Polygon

A polygon consists of an ordered list of locations, i. e. instances of the Coordinate class. It's very similar to a polyline, but its start and end points are connected.

Create a polygon

To create a polygon, just instantiate the class and add points:

<?php

use Location\Coordinate;
use Location\Polygon;

$polygon = new Polygon();
$polygon->addPoint(new Coordinate(52.5, 13.5));
$polygon->addPoint(new Coordinate(54.5, 12.5));
$polygon->addPoint(new Coordinate(55.5, 14.5));
?>

It's possible to add points to the end at every time.

Get list of points

getPoints() is used to get the list of points, the number of points can be retrieved by calling getNumberOfPoints():

<?php

use Location\Coordinate;
use Location\Formatter\Coordinate\DMS;
use Location\Polygon;

$polygon = new Polygon();
$polygon->addPoint(new Coordinate(52.5, 13.5));
$polygon->addPoint(new Coordinate(54.5, 12.5));
$polygon->addPoint(new Coordinate(55.5, 14.5));

printf("The polygon consists of %d points:\n", $polygon->getNumberOfPoints());

foreach ($polygon->getPoints() as $point) {
    echo $point->format(new DMS()) . PHP_EOL;
}

The code above will produce the output below:

The polygon consists of 3 points:
52° 30′ 00″ 013° 30′ 00″
54° 30′ 00″ 012° 30′ 00″
55° 30′ 00″ 014° 30′ 00″

Segments

It's possible to get a list of polygon segments. Segments are returned as an array of Line instances.

<?php

use Location\Coordinate;
use Location\Distance\Haversine;
use Location\Polygon;

$polygon = new Polygon();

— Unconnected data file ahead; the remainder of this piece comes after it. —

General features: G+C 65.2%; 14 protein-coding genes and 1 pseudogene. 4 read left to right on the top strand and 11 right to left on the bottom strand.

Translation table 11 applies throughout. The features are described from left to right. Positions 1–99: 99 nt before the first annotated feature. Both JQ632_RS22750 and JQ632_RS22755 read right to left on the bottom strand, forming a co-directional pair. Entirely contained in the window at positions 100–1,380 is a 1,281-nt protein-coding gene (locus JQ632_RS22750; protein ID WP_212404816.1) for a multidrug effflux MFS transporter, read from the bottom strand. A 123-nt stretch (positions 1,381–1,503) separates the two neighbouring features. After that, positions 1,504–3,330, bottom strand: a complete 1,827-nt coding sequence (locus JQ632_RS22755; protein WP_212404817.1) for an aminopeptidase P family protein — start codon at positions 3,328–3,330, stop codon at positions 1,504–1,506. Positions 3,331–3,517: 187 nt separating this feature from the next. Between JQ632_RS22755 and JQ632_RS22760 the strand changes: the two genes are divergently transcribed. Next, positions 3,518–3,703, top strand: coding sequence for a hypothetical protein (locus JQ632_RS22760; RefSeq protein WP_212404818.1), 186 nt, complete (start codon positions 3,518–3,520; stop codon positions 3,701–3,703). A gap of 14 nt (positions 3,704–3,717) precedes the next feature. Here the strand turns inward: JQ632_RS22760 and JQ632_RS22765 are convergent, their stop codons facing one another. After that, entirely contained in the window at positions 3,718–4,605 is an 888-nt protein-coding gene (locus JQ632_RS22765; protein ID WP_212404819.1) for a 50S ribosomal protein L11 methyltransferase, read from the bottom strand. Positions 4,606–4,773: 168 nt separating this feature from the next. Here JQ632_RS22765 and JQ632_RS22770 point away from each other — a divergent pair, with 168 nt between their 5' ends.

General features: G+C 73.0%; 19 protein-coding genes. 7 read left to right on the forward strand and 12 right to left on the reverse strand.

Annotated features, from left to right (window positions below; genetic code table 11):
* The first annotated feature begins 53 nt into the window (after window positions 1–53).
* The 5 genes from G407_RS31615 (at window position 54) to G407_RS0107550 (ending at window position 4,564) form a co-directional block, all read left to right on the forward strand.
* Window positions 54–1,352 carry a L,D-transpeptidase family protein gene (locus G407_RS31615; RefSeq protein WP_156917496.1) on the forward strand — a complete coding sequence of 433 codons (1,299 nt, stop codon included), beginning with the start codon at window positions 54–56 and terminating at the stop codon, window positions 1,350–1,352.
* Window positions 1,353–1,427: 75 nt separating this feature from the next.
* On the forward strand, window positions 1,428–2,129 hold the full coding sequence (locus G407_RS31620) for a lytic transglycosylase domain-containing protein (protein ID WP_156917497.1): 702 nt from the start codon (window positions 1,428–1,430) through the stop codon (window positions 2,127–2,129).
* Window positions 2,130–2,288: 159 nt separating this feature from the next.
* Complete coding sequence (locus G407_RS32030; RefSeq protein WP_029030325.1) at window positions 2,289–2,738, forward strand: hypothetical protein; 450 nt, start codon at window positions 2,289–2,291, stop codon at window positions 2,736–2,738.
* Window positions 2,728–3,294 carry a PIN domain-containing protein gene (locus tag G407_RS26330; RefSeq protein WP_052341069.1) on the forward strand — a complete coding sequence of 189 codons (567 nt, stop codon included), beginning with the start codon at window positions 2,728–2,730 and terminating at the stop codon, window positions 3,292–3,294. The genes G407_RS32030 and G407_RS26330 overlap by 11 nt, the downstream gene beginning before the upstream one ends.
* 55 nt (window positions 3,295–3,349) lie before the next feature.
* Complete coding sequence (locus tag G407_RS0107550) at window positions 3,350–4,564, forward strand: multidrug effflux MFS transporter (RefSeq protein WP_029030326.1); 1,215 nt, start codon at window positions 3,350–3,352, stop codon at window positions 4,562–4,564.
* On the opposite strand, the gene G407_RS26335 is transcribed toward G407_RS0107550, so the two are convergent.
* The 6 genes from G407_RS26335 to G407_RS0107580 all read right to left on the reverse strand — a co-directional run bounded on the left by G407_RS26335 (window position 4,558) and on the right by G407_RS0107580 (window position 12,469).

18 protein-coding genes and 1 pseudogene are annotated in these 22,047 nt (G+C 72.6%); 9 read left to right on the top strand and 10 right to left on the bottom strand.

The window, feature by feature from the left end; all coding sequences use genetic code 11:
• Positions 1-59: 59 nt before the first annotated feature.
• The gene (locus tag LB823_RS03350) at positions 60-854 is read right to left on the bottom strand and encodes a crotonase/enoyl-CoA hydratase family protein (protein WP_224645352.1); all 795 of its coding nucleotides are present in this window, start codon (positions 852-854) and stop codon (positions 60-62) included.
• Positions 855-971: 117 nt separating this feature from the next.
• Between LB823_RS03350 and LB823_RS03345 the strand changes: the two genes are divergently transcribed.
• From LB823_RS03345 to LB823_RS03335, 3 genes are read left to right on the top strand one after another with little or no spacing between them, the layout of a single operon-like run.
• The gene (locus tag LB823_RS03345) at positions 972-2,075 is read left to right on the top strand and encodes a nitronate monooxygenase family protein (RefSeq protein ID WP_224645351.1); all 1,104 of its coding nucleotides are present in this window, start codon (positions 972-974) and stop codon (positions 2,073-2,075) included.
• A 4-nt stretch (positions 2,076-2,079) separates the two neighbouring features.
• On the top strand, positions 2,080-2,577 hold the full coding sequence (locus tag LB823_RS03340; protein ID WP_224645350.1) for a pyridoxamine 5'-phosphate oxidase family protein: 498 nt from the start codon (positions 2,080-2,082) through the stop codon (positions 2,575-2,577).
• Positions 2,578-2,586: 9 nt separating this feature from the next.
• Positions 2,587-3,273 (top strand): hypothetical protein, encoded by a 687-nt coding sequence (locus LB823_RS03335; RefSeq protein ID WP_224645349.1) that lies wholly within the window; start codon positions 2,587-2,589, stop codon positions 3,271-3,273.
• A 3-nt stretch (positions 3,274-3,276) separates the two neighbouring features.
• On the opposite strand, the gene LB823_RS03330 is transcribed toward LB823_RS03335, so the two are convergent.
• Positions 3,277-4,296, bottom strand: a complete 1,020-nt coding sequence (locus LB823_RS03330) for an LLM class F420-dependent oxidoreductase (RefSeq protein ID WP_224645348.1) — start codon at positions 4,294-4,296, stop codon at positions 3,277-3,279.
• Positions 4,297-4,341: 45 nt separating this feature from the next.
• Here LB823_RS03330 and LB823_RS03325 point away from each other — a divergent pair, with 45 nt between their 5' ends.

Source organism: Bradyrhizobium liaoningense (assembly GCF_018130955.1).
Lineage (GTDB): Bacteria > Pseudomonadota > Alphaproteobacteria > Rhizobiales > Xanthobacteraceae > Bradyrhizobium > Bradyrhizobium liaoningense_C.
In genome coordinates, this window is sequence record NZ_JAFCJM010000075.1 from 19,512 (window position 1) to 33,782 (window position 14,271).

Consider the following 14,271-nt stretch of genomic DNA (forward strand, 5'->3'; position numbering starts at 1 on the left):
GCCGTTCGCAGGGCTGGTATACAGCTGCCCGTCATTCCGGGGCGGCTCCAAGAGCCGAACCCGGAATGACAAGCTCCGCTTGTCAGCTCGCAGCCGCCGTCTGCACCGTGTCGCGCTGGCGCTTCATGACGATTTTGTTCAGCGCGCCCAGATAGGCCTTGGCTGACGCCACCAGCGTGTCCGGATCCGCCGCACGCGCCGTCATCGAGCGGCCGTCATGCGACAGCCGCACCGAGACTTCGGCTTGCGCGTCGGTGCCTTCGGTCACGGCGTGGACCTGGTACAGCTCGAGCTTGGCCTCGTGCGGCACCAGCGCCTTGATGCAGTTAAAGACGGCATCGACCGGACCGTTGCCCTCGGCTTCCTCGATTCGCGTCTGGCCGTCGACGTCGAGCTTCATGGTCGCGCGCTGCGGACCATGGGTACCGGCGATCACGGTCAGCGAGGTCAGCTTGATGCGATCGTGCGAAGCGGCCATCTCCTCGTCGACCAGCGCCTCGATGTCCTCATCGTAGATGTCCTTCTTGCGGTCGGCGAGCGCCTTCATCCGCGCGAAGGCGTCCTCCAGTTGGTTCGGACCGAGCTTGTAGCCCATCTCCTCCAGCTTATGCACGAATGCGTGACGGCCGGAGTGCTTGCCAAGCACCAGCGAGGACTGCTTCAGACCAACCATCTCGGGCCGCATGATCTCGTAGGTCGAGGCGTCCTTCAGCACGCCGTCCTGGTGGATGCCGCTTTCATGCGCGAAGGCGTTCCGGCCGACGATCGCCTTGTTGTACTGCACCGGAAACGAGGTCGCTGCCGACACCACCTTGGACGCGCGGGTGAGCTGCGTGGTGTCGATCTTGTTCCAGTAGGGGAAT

$polygon->addPoint(new Coordinate(52.5, 13.5));
$polygon->addPoint(new Coordinate(54.5, 12.5));
$polygon->addPoint(new Coordinate(55.5, 14.5));

foreach ($polygon->getSegments() as $line) {
    printf("%0.3f m\n", $line->getLength(new Haversine()));
}

The code above will produce the output below:

232011.020 m
169207.795 m
339918.069 m

Length/Perimeter

Length calculation is described in the Distance and Length section.

Area

It's possible to calculate the area of an polygon. The result is given in square meters (m²).

WARNING: The calculation gives inaccurate results. For relatively small polygons the error should be less than 1 %.

<?php

use Location\Coordinate;
use Location\Polygon;

$formatter = new \Location\Formatter\Coordinate\DecimalDegrees(' ', 10);

$polygon = new Polygon();
$polygon->addPoint(new Coordinate(0.0000000000, 0.0000000000));
$polygon->addPoint(new Coordinate(0.0000000000, 0.0008983153));
$polygon->addPoint(new Coordinate(0.0009043695, 0.0008983153));
$polygon->addPoint(new Coordinate(0.0009043695, 0.0000000000));

printf(
    'Polygon Area = %f m², Perimeter = %f m%s',
    $polygon->getArea(),
    $polygon->getPerimeter(new \Location\Distance\Vincenty()),
    PHP_EOL
);

The code above produces the output below:

Polygon Area = 10044.905261 m², Perimeter = 400.000000 m

Geofence

It's possible to check if a geometry object (point, line, polyline, polygon) lies inside a polygon. The documentation can be found in the <> @TODO section.

Reverse Direction

It's possible to get a new instance with reversed direction while the original polygon stays unchanged:

<?php

use Location\Coordinate;
use Location\Polygon;
use Location\Formatter\Coordinate\DecimalDegrees;

$polygon = new Polygon();
$polygon->addPoint(new Coordinate(52.5, 13.5));
$polygon->addPoint(new Coordinate(64.1, - 21.9));
$polygon->addPoint(new Coordinate(40.7, - 74.0));
$polygon->addPoint(new Coordinate(33.9, - 118.4));

$reversed = $polygon->getReverse();

foreach ($reversed->getPoints() as $point) {
    echo $point->format(new DecimalDegrees(', ')) . PHP_EOL;
}

The code above produces the output below:

33.90000, -118.40000
40.70000, -74.00000
64.10000, -21.90000
52.50000, 13.50000